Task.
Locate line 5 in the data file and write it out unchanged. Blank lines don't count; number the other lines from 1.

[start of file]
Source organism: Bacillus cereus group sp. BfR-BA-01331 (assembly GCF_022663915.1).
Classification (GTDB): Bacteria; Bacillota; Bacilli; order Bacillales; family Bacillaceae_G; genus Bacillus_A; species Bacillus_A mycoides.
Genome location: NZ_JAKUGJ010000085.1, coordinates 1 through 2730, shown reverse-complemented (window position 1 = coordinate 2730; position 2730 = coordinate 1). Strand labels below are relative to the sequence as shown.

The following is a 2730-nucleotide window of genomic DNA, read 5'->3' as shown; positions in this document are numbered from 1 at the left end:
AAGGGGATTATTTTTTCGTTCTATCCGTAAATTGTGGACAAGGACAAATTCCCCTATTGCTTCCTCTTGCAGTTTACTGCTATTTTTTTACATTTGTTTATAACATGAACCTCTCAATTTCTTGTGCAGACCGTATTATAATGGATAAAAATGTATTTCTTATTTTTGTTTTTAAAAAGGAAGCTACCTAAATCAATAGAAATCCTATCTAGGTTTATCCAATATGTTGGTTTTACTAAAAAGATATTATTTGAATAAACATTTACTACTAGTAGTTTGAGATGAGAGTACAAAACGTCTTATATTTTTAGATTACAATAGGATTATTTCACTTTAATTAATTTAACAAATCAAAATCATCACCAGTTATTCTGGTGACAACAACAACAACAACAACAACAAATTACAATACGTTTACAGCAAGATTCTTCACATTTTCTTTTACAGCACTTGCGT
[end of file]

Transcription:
AAGGGGATTATTTTTTCGTTCTATCCGTAAATTGTGGACAAGGACAAATTCCCCTATTGCTTCCTCTTGCAGTTTACTGCTATTTTTTTACATTTGTTTATAACATGAACCTCTCAATTTCTTGTGCAGACCGTATTATAATGGATAAAAATGTATTTCTTATTTTTGTTTTTAAAAAGGAAGCTACCTAAATCAATAGAAATCCTATCTAGGTTTATCCAATATGTTGGTTTTACTAAAAAGATATTATTTGAATAAACATTTACTACTAGTAGTTTGAGATGAGAGTACAAAACGTCTTATATTTTTAGATTACAATAGGATTATTTCACTTTAATTAATTTAACAAATCAAAATCATCACCAGTTATTCTGGTGACAACAACAACAACAACAACAACAAATTACAATACGTTTACAGCAAGATTCTTCACATTTTCTTTTACAGCACTTGCGT